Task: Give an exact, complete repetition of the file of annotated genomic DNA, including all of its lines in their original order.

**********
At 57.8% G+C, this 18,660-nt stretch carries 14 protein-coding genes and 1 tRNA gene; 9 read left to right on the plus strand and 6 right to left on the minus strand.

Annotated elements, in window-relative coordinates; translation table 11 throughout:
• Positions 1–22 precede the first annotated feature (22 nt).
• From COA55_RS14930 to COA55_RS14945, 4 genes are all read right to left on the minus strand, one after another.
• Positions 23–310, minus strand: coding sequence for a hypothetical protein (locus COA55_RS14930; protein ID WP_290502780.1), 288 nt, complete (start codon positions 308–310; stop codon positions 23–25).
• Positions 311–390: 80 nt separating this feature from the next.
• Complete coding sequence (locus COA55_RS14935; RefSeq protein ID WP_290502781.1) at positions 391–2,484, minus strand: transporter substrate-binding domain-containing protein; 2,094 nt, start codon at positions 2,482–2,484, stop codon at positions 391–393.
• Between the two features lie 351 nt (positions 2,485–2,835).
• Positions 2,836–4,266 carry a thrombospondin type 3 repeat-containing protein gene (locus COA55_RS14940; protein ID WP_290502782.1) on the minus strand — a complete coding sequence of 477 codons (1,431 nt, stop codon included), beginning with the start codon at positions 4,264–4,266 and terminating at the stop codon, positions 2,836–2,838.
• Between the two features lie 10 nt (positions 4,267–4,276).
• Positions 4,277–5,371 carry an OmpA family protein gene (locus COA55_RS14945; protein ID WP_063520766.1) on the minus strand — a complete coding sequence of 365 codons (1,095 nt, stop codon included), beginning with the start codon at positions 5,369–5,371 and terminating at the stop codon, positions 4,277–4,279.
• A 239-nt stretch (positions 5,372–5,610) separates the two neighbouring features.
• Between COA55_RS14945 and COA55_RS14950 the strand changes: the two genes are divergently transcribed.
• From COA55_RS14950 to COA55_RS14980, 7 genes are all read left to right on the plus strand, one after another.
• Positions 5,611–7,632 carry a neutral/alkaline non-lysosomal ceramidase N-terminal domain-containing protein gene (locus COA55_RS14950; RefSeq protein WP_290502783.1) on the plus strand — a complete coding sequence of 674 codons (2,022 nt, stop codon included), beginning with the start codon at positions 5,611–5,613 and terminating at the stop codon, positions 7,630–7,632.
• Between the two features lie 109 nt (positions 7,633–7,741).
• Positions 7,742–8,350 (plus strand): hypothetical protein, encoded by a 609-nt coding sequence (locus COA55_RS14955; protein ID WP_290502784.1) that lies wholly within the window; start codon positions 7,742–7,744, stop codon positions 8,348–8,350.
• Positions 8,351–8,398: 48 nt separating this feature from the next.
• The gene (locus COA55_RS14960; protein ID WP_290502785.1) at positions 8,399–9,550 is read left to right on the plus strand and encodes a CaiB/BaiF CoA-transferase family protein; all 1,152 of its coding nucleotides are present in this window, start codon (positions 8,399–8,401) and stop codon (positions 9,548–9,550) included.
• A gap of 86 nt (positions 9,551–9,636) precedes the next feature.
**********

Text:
At 57.8% G+C, this 18,660-nt stretch carries 14 protein-coding genes and 1 tRNA gene; 9 read left to right on the plus strand and 6 right to left on the minus strand.

Annotated elements, in window-relative coordinates; translation table 11 throughout:
• Positions 1–22 precede the first annotated feature (22 nt).
• From COA55_RS14930 to COA55_RS14945, 4 genes are all read right to left on the minus strand, one after another.
• Positions 23–310, minus strand: coding sequence for a hypothetical protein (locus COA55_RS14930; protein ID WP_290502780.1), 288 nt, complete (start codon positions 308–310; stop codon positions 23–25).
• Positions 311–390: 80 nt separating this feature from the next.
• Complete coding sequence (locus COA55_RS14935; RefSeq protein ID WP_290502781.1) at positions 391–2,484, minus strand: transporter substrate-binding domain-containing protein; 2,094 nt, start codon at positions 2,482–2,484, stop codon at positions 391–393.
• Between the two features lie 351 nt (positions 2,485–2,835).
• Positions 2,836–4,266 carry a thrombospondin type 3 repeat-containing protein gene (locus COA55_RS14940; protein ID WP_290502782.1) on the minus strand — a complete coding sequence of 477 codons (1,431 nt, stop codon included), beginning with the start codon at positions 4,264–4,266 and terminating at the stop codon, positions 2,836–2,838.
• Between the two features lie 10 nt (positions 4,267–4,276).
• Positions 4,277–5,371 carry an OmpA family protein gene (locus COA55_RS14945; protein ID WP_063520766.1) on the minus strand — a complete coding sequence of 365 codons (1,095 nt, stop codon included), beginning with the start codon at positions 5,369–5,371 and terminating at the stop codon, positions 4,277–4,279.
• A 239-nt stretch (positions 5,372–5,610) separates the two neighbouring features.
• Between COA55_RS14945 and COA55_RS14950 the strand changes: the two genes are divergently transcribed.
• From COA55_RS14950 to COA55_RS14980, 7 genes are all read left to right on the plus strand, one after another.
• Positions 5,611–7,632 carry a neutral/alkaline non-lysosomal ceramidase N-terminal domain-containing protein gene (locus COA55_RS14950; RefSeq protein WP_290502783.1) on the plus strand — a complete coding sequence of 674 codons (2,022 nt, stop codon included), beginning with the start codon at positions 5,611–5,613 and terminating at the stop codon, positions 7,630–7,632.
• Between the two features lie 109 nt (positions 7,633–7,741).
• Positions 7,742–8,350 (plus strand): hypothetical protein, encoded by a 609-nt coding sequence (locus COA55_RS14955; protein ID WP_290502784.1) that lies wholly within the window; start codon positions 7,742–7,744, stop codon positions 8,348–8,350.
• Positions 8,351–8,398: 48 nt separating this feature from the next.
• The gene (locus COA55_RS14960; protein ID WP_290502785.1) at positions 8,399–9,550 is read left to right on the plus strand and encodes a CaiB/BaiF CoA-transferase family protein; all 1,152 of its coding nucleotides are present in this window, start codon (positions 8,399–8,401) and stop codon (positions 9,548–9,550) included.
• A gap of 86 nt (positions 9,551–9,636) precedes the next feature.